Recommended Studio Monitors: You asked for it!
Your PC or Hi-Fi speakers may be fine to play around with though...
A quality pair of near-field monitors will represent audio as it is (not "better" than it is), and will be able to handle every sonic frequency you pump through without distorting the quality of the audio.
What type of monitor do you need to buy?
You'll need at least one pair of near-field monitors, in other words, monitors which are designed for a 1m to 2m listening distance. You may want to add a sub-woofer if your room and style calls for it.
Active or Passive monitors?
Active monitors have a power amp built in, so they cost more than passive monitors. Passive monitors require a separate amp so the may be the cheaper should you already have an external power amp.
Active monitors can give you ease of use since you don't have to match your monitors to your power amp as you'd do with passive monitors.
You may however want to mix and match monitors and power amps to chase the ultimate sound. So the passive monitors + external power amp option may just be your route of choice.
I'd say active monitors are good for starting off with, because they are easy and require less technical knowledge to hook up.
What's the difference between a 2-Way and 3-Way monitor?
A 2-Way monitor has 2 sound drivers, the woofer which handles bass frequencies, lower mids and mid frequencies, and the tweeter which handles the higher mids and high frequencies.
A 3-Way monitor has a woofer for bass, a midrange driver for mids and a tweeter for high frequencies.
How many inches?
I'll assume you're talking about the woofer, in which case it depends on the size of your, er... room.
kidding aside. You don't want too much power in a tiny bedroom studio
with bad acoustics. So 30- to 40-inches may do the job. Increase only as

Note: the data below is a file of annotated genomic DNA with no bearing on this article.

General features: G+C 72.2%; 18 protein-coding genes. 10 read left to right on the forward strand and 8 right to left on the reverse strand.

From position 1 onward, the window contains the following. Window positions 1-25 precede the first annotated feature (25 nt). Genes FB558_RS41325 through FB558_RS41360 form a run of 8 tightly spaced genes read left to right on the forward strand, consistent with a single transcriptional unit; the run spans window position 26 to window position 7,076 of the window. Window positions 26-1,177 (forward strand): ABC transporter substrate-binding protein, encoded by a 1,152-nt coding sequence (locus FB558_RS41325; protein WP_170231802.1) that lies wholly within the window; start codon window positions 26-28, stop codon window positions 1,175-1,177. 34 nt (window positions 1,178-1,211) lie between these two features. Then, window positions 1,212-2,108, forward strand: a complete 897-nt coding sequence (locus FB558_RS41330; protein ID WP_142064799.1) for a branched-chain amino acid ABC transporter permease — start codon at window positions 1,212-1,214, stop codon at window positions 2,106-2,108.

your room size and design allows. Bigger isn't always better when it comes to woofers. Appropriate is the word here. Match the speaker to the space.
Do I need a subwoofer?
Depends what you are mixing for and where you expect your music to be played.
You can do most of your production with good pair of near-fields, though a sub-woofer is an excellent idea because it allows you reference your mixes for the larger club systems. Well, almost. At the very least it gives an extra reference if used in a room that allows for it.
Your sub-woofer will allow you to listen to your bass frequencies at a louder level (closer to the club level) because it has a much larger woofer cone (dedicated to reproduce only bass frequencies) than near-field monitors. And, and, and... it can send your neighbors up the walls if abused. Bonus!
In short, you can get along fine without a sub but having one cannot hurt.
So, how do I tell good quality recommended studio monitors from bad ones?
I wish I could just give you a brand name and model number and say... "Get these and you're sussed and sorted.".
You may already know by now buying music production equipment is never so simple though. There are factors at play...